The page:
The story of how Ruby integrated the Frantz School is well-known. Less well-known is the story of what got the white students to return to the school.
The boycott was broken when a woman who once had spewed as much venom at Ruby as anyone else, brought her children to school one day. When Mrs. Conner and her children showed up that first morning, the crowds turned their venom from Ruby to them. “Her children were so loudly threatened and insulted that Mrs. Conner began going from home to home in her white neighborhood, pleading with parents to stop the protests and return their children to the Frantz School. She became a community organizer. Perhaps more than anyone else in the city of New Orleans, except for the federal judge who’d ordered the desegregation in the first place, she was responsible for the actual school desegregation.”
Coles got to know the Conners. One evening at a party, he asked Mrs. Conner what had happened that morning when she sent the boys back to school. “Oh. I don’t want to talk about that,” she said. After Coles pressed her, she finally told him the story of that fateful morning and her motivation for sending her children back to school.
“I never intended to send them,” she said. But “I woke up one morning at 6:00, a little earlier than usual, because I heard something break in the living room. So I got out of bed and found that my two oldest children–8 and 9 year old boys– were squabbling and had knocked over a lamp, a lamp I had just bought. I was furious! I shouted at them to go back to bed. I cleaned up the mess and went back to bed myself.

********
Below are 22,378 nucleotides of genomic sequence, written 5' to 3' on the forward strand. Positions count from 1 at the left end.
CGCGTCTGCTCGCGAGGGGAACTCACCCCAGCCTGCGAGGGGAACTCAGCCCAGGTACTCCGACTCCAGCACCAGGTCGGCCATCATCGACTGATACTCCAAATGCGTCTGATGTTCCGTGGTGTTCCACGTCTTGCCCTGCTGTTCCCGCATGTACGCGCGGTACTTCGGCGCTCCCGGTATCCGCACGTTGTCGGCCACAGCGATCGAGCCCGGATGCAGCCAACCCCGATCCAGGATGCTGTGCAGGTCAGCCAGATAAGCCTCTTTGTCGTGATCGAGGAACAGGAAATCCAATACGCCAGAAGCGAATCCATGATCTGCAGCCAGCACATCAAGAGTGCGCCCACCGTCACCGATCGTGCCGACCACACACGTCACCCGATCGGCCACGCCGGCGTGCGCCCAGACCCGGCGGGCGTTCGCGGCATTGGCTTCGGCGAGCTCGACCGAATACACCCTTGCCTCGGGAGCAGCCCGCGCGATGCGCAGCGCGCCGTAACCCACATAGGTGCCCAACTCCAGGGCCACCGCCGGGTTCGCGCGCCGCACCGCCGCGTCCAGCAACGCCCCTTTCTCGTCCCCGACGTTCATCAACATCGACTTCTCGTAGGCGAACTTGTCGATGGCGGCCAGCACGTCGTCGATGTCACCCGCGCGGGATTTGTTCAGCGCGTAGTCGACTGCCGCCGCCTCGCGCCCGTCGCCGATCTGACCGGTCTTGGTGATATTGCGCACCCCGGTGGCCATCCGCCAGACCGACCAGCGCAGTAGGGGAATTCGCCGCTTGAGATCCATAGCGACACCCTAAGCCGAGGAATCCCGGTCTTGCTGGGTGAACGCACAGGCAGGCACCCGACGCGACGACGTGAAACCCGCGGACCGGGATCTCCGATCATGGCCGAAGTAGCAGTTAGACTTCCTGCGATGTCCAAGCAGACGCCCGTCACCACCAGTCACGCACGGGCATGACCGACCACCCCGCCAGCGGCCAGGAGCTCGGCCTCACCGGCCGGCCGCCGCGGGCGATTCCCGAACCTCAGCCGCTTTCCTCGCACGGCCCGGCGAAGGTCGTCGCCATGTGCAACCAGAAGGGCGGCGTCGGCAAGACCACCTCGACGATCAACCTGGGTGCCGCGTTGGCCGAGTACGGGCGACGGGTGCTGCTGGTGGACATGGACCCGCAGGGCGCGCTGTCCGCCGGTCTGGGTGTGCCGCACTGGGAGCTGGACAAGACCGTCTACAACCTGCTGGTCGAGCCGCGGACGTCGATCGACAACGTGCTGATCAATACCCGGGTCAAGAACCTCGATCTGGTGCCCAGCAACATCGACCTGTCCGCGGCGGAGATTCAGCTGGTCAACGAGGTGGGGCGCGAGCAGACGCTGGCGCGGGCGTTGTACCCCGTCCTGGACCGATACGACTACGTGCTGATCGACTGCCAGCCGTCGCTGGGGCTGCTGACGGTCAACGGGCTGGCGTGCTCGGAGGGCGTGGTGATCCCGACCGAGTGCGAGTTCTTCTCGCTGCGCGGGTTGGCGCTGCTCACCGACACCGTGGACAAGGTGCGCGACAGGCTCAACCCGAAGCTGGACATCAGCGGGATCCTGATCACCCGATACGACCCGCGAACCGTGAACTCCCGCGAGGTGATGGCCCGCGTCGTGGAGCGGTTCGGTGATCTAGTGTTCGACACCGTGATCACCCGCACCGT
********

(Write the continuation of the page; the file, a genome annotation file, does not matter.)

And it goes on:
“Ten minutes later they were up again, now fighting in the bathroom. In the midst of the fighting, one boy dropped a glass that shattered on the floor. Now I had to go in there and clean that up. This time I screamed at them to go sit at the kitchen table.
“As I started preparing breakfast for everyone, the two boys started in with the drone of ‘You’re this’ and ‘You’re that.’ One of the boys punched the other. While moving his hand away it somehow got into his eye so the boy’s eye got teary and he claimed he couldn’t see. I was making French toast. I left the stove to attend to the boy with the hurt eye. I determined it was all right and went back to cooking. They immediately started squabbling again, whereupon I picked up the frying pan, slammed it down on the stove, turned to the boys, and said, ‘That’s it! I know what I’m going to do with you two. You are going back to school!”
Sometimes it’s the small, seemingly inconsequential moments that can change the world. The morning Mrs. Conner took her sons back to school was just such a moment. Though it was hard and scary for a while, “eventually other families followed the lead set by Mrs. Conner and began to initiate a shift of behavior on the part of many whites in New Orleans. By returning to the Frantz School and by talking to others about their experiences and those of their children, they helped others start to think about themselves—what they thought, what they wanted out of life,” what they thought about a little girl and how they’d been treating her. “Indeed, now they could identify with Ruby, because their own children were going through what she had gone through.” (Robert Coles, Handing One Another Along, 131-134)
Though Mrs. Conner did a good—and brave—thing by taking her children back to school, initially she didn’t have a clue why she was doing it. “When did we feed the hungry? When did we integrate the schools?” But as she lived into the new reality she’d set in motion, the full impact of what she was doing sank in. That’s how it goes for us, too, sometimes. Sometimes we do good things and—only in the doing of them—do we discover the reason why the thing we are doing is good.
Today is the last day of the church year. It’s the “The End” to the Christian story. We’ll begin the telling all over again next week when we start Advent. But before we say “The End,” we, too, have one more lesson to learn, the same one Jesus taught in his last lesson: serve the least of these—feed the hungry, give drink to the thirsty, clothe the naked, visit the imprisoned. And in your serving, prepare to meet God…because that is where God chooses to dwell: with the least of these.
by Fritz Eichenberg
In the name of our God, who creates us, redeems us, sustains us, and hopes for our wholeness. Amen.
Kimberleigh Buchanan © 2014